FARĀHRŪD (Nahr Farah, Ar. translation of Farāhrūd, in Eṣṭaḵrī, pp. 244, 247; Ebn Ḥawqal, p. 420, tr. Kramers, p. 410; Moqaddasī, p. 329), river in southwestern Afghanistan, rising at about 3,300 meters above sea level in the Band-e Bayān (ḠÚōr), and, after a course of 712 km in a south-western direction, ending in the Hāmūn-e Ṣāberī (Sīstān) at an altitude of 475 m. It is the ancient Fradaθā (Yt. 19.66-67; AirWb., col. 982), or Ophradus (Pliny, Naturalis Historia 6.94; Gnoli, p. 28; Pauly-Wissowa, XVIII/1, col. 665), and takes its present name after Farāh (q.v.), the main town on its bank, lying at 543 km from its source.

The Farāhrūd drains an area of 28,015 km2. It receives two major tributaries, both on the left bank, the Ḡōr (234 km) and Mālmand (88 km) rivers. Up to the junction of the Ḡōr, it runs through a narrow valley forming gorges, with a steep average slope (0.65 m/100 m). Below this point and up to Farāh city, the river flows through a wide and more gently sloping valley (0.22 m/100 m), with some narrow sections. Below Farāh it flows over a flat plain (dašt) with an average slope of only 0.10 m/100 m, and its channel becomes less clearly marked.

The hydrology of the Farāhrūd is not very well known, since only two gauging stations, both in the middle section of the river, are operating along its course: one at Farāh (data available for the period 1953-78) and the other one 115 km upwards, at Pēč Tangī (1961-78). The peak flows occur in March-April (both months above 100 m3/second on average), showing a regime determined by both rainfall (maximum in February-March) and snowmelt (March-April) in the Ḡōr mountains. Lowest runoff is recorded in September (3.4 m3/second at Pēč Tangī) or October (0.1 m3/second at Farāh). Seasonal and annual irregularity is high and increases downstream: at Pēč Tangī 91 percent of the mean annual runoff occur in the semester January-June, a proportion which increases up to 96 percent at Farāh; between these two stations the ratio of maximum to minimum annual discharge is 9:14. Floods may be impressive and destructive: 2,207 m3/second were recorded at Farāh on 5 March 1956, against a mean annual discharge of 41.5 m3/second and a highest mean monthly discharge of 167 m3/second (April). Nevertheless, periods with no flow at all are also frequent; at Farāh they may last from a few weeks almost any time in the year (e.g., 1 to 15 March 1961, 1 to 13 November 1968), to several months in summer and early autumn (6 months in both 1970 and 1971). Below Farāh, they are supposed to occur every summer on account of intensive diversion of water for irrigation upstream (22 percent of the gross flow of the river, i.e., about 12 m3/second on annual average; Garbovskiĭ, p. 112).

Insecurity is therefore a permanent threat to rural communities established along the river and depending on it for irrigation. In the 1970s a preliminary study was conducted by a French society (Société Grenobloise d’Étude et de Applications Hydrauliques) with a view to build a large reservoir dam near Baḵšābād in order to regulate the flow, to improve and extend irrigation downstream, and to generate hydroelectricity. Feasibility was proven to be good and potential economic benefits were projected to be high (the irrigated area was planned to increase from 26,000 to 61,000 ha), but political instabilty prevented its implementation.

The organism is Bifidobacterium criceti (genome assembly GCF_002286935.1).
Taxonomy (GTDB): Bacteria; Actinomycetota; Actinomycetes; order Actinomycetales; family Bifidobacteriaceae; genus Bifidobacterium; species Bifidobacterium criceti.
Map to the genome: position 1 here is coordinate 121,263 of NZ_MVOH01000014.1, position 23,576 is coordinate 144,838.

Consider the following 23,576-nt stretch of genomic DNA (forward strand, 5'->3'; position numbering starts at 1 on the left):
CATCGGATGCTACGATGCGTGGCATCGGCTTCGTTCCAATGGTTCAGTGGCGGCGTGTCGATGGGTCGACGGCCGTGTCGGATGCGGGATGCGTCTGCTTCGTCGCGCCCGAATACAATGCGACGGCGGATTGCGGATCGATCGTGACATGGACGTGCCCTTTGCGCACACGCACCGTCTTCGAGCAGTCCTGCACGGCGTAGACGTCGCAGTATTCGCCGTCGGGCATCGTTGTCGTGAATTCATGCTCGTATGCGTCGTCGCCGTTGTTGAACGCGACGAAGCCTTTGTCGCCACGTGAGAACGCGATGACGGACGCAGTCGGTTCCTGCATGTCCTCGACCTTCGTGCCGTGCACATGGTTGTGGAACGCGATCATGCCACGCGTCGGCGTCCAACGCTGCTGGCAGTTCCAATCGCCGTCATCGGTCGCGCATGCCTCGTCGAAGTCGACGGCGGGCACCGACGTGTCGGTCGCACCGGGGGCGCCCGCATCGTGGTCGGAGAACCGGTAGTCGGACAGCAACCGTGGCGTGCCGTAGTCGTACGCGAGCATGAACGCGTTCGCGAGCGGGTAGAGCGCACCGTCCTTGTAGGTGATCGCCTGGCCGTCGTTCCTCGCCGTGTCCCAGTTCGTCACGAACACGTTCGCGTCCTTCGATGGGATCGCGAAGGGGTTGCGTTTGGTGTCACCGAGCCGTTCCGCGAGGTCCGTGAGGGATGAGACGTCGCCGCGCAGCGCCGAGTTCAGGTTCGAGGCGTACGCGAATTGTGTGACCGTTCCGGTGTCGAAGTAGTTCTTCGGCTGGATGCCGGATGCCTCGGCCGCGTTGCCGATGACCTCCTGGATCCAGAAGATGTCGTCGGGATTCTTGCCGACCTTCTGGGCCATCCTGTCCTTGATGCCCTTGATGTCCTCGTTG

Farāhrūd is also the name of a small locality which has mushroomed at the point where the modern paved Qandahār-Herāt road crosses the Farāhrūd river by a bridge (326 m long) near the ruined fort of Dawlatābād (Todd p. 344; Hamilton, pp. 180 f.), which is the administrative center of the Bālā Bolūk district (woloswālī) of the Farāh province. Following a destructive overflow of the Farāhrūd in Farāh, the civil administration of the province was also temporarily transferred there between 1972 and 1974 (Grötzbach, p. 134 n.). In 1356 Š./1977-78 the locality was described as “a small place with 24 houses (170 people), the Waleswal [sic] Office (300 staff), the Road Maintenance Unit, a rural school and a nice hotel. The Farahrod bazaar with 69 shops and restaurants is 1.3 kilometers far away” (Radojicic, p. 8). It is a purely artificial service center without any agricultural activity.



E. A. Garbovskiĭ, Inzhenernaya gidrologiya rek Afganistana (Engineering hydrology of the rivers of Afghanistan), Leningrad, 1989.

Gazetteer of Afghanistan II, pp. 80-82.

G. Gnoli, Zoroaster’s Time and Homeland, Naples, 1980.

E. Grötzbach, Städte und Basare in Afghanistan, Wiesbaden, 1979.

A. Hamilton, Afghanistan, London, 1906.

Ministry of Water and Power, Hydrological Yearbook 1961-1975, Part III-5 to 7 (Khash, Farah and Adraskan Basins), Kabul, 1977.

Idem, Hydrological Yearbook 1976-1978, Part III (West Flowing Rivers), Kabul, 1980.

S. Radojicic, Report on Possible Provision of Drinking Water for the Places of Gereshk, Qala-i-Kah, Anardara, Khake Safed, Fararod, Gulestan, Bakwa, Kohsan and Obe, Kabul, UNICEF/WHO Assisted Rural Water Supply Project, 1978 (mimeographed paper).

Markwart, Provincial Capitals, p. 88.

Idem, Wehrot und Arang, Leiden, 1938, pp. 22-23.

Major E. D’Arcy Todd, “Report of a Journey from Herat to Simla, via Candahar, Cabool and the Punjaub, Undertaken in the Year 1838,” J(R)ASB 13/1, 1844, pp. 339-60.

(Daniel Balland)

Originally Published: December 15, 1999

Last Updated: December 15, 1999